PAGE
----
You'll note that it says Volkswagen Group on the front. VW notes that this is the Group's first concept car – it's a platform for "a new form of individual mobility" and will spawn "children and grandchildren" from the Group's various brands. Those versions will have designs consistent with their respective marques. So we can ignore the look and get into some of the more interesting details.
Sedric's control interface is described simply as "The Button." This would basically act as a remote – at a press of The Button, the user gets a notification of when a Sedric will arrive, and those with vision issues get guided to it when it comes to pick them up. It looks like the simplest key fob you'll ever see, or like a very classy USB stick. The difference is that it would talk to every Sedric in a shared pool, not one you own. Think of it as a fully automated ride-hailing experience.
Once inside, you'll see the lounge atmosphere and layout that has become popular on unmanned concepts like this one. It's open and airy, with a wood floor, and thankfully no longer looks or feel likes an airport tram once you step inside. There are two seats at either end and no controls to clutter up the place or confuse the passengers. Plants near the rear window are there to help purify the air. Aren't you already feeling calmer?
Up top, you can see LIDAR sensors – the kind that spin to sense the vehicle's surroundings – and the rest of the exterior is ultra smooth, down to the covered wheels. The doors are cut into the roof and swing out when opened, making it very easy to get in and out. VW says the design is supposed to engender trust. We say it's borderline cute, and the winking headlight feature does help in that regard.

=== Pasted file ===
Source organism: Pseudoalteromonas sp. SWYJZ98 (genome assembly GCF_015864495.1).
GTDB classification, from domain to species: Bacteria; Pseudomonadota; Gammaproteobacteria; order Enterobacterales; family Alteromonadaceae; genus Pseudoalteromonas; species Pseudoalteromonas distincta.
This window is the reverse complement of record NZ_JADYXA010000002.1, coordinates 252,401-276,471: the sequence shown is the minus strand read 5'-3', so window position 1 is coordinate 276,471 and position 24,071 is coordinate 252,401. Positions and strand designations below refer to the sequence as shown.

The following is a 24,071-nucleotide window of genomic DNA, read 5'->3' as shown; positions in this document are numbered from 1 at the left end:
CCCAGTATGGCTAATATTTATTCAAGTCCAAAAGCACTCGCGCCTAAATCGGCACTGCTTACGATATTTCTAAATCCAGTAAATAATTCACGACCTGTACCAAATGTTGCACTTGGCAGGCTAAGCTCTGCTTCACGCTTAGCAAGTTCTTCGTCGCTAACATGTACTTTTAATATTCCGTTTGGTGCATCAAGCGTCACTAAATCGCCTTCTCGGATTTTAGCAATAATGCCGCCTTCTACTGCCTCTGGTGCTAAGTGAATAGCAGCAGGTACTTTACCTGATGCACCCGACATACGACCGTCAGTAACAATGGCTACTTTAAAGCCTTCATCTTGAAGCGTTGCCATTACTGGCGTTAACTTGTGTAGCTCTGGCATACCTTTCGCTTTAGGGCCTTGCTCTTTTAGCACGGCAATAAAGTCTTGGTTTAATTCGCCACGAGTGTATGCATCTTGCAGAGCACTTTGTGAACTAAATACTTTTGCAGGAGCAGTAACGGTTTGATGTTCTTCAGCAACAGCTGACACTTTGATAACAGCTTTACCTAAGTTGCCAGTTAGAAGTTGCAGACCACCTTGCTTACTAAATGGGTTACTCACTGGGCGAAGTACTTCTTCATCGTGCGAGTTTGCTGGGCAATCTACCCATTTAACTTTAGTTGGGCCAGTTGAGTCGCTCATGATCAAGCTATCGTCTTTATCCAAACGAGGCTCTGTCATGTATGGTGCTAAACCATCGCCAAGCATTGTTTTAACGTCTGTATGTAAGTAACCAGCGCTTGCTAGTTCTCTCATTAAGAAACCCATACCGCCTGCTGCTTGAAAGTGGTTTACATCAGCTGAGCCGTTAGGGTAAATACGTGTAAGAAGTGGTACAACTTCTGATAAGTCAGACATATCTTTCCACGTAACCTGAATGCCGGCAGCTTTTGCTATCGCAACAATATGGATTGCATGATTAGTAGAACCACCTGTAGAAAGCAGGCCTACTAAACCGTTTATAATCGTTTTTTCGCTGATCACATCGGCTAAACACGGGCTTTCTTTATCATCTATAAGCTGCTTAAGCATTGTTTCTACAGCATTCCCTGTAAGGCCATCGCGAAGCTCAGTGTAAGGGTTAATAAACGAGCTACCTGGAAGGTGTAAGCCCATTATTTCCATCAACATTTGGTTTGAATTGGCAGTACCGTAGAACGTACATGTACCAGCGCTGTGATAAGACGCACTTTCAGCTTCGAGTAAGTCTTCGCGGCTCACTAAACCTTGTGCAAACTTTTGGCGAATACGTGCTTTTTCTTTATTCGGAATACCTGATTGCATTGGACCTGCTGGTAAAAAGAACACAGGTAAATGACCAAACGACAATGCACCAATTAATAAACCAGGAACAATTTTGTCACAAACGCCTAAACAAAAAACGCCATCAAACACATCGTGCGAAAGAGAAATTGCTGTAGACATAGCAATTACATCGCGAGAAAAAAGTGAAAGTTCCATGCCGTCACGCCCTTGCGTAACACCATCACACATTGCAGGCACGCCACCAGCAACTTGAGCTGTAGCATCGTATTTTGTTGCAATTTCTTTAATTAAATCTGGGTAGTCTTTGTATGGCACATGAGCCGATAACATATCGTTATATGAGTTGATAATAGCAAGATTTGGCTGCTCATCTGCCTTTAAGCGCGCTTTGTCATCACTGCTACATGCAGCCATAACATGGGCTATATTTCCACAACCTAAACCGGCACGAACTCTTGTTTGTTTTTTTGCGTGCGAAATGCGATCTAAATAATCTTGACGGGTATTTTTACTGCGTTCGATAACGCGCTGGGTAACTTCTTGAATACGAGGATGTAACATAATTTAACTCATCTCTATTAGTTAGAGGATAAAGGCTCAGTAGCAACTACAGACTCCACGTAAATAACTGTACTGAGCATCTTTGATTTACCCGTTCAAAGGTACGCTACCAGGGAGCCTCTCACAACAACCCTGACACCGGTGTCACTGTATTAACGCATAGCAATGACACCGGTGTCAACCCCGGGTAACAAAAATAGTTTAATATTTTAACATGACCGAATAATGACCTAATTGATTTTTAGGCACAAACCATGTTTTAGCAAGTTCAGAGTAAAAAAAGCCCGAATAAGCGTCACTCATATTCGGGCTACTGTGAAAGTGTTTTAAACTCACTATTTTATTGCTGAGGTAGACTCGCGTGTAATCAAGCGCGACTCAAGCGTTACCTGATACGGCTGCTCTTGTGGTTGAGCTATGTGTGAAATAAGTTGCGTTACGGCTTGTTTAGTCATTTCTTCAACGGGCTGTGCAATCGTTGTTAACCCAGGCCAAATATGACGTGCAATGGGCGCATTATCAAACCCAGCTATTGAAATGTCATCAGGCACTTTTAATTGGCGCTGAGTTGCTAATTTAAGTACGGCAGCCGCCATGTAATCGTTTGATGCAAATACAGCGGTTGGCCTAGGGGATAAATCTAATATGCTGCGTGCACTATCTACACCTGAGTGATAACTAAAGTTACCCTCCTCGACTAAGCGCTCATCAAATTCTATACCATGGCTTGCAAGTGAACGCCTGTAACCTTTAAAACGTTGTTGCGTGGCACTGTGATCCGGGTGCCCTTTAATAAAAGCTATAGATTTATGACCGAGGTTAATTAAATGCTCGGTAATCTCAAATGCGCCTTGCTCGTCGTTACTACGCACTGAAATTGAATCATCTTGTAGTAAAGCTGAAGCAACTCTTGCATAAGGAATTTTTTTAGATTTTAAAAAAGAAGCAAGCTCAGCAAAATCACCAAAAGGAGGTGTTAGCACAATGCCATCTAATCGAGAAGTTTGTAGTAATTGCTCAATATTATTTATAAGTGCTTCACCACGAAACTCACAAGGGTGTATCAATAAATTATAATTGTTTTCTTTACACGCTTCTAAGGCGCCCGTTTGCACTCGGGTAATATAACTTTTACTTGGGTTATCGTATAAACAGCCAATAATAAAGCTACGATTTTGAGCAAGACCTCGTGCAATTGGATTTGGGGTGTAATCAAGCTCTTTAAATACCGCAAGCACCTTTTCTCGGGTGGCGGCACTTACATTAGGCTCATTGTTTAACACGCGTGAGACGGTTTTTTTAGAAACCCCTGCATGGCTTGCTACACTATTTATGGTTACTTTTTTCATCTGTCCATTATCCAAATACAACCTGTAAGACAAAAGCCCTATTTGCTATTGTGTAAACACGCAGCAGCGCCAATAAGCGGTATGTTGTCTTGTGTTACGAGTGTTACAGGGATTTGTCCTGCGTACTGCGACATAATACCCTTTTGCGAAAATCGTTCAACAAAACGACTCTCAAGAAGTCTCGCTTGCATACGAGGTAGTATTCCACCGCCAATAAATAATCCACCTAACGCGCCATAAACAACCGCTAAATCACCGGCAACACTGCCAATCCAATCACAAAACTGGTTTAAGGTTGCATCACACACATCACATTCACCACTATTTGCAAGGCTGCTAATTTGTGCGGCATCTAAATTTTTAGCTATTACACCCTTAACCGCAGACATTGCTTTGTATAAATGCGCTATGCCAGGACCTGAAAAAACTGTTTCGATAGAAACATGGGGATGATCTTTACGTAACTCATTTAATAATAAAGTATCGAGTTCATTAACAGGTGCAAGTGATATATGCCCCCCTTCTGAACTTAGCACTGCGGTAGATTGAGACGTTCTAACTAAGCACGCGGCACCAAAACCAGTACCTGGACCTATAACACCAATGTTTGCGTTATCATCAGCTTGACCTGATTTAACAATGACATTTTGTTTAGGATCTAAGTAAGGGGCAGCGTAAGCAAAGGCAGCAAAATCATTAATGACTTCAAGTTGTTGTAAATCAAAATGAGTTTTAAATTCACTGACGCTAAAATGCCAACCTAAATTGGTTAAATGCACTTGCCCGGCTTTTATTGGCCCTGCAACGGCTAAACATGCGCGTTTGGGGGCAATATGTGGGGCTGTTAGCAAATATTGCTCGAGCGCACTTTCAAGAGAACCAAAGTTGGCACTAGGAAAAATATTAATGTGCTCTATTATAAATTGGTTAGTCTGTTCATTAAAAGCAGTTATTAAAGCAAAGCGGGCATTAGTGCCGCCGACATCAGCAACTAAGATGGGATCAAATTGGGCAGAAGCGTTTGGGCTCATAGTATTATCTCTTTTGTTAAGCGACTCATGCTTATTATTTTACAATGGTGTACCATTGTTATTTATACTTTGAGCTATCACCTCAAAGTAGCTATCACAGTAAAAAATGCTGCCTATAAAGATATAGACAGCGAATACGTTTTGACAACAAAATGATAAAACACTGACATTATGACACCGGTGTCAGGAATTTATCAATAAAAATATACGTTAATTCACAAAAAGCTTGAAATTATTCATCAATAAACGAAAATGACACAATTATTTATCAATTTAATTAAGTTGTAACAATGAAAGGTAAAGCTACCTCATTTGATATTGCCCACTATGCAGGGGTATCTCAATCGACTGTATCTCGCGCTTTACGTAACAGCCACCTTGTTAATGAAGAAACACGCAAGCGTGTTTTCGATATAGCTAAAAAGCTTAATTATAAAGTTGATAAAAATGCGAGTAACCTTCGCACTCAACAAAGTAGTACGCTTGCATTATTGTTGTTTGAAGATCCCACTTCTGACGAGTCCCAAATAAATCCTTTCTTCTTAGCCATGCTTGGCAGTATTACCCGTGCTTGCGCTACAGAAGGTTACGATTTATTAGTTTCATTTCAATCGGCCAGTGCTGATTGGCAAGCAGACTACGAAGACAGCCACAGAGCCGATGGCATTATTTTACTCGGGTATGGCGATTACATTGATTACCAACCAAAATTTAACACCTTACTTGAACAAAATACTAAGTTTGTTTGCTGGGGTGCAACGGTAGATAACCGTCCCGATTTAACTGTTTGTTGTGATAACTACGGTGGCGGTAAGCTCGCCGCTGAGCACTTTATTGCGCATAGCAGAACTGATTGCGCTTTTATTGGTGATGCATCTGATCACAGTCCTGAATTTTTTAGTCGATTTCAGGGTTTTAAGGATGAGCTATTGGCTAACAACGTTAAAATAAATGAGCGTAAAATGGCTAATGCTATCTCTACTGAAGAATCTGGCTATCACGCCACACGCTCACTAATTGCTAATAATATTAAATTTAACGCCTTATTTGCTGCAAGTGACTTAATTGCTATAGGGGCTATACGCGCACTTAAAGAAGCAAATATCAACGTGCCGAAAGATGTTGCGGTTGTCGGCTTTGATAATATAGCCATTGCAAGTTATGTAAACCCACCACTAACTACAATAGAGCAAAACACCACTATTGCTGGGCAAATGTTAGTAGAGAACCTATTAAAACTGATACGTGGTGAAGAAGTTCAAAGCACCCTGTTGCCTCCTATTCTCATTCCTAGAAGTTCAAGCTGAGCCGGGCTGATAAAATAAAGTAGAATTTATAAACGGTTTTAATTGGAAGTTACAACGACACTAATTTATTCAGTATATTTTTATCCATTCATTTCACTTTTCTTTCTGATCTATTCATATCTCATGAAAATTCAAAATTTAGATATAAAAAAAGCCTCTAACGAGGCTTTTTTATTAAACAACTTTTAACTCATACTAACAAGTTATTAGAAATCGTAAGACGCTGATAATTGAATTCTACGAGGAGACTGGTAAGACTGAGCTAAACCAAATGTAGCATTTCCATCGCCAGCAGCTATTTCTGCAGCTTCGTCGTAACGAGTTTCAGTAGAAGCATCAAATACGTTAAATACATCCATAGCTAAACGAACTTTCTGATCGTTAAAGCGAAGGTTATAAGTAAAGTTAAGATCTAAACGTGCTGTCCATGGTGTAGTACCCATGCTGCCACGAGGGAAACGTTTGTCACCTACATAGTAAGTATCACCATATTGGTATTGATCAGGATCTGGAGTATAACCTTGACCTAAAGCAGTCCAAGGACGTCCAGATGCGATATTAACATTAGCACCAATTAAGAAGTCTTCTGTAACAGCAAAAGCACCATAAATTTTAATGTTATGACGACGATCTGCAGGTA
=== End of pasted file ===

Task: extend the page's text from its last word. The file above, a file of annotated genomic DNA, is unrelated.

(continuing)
The design is un-carlike because it can be. Overhangs aren't necessary and the electric powertrain is packaged in a way that doesn't require them. The battery is in the floor and the electric motor at wheel level. None of this is groundbreaking, but it shows the company's new commitment to electric vehicles, autonomy, mobility, sharing, and pretty much any other trend.
VW's vision of the future seems only mildly fanciful. After dropping you and the kids off, Sedric can be deployed to go pick up the groceries or other packages. You can control it (him?) with your voice or through a smartphone app, theoretically. Sedric can converse like a personal assistant. The windshield doubles as an OLED screen to display information, communications, and augmented reality experiences.
While it isn't quite as charismatic as VW's recent ID autonomous electric concepts – the Golf-like one and the reimagined Microbus – the Sedric is an important look forward for the VW Group as a whole. We'll wait for its kids to pass judgment on the design.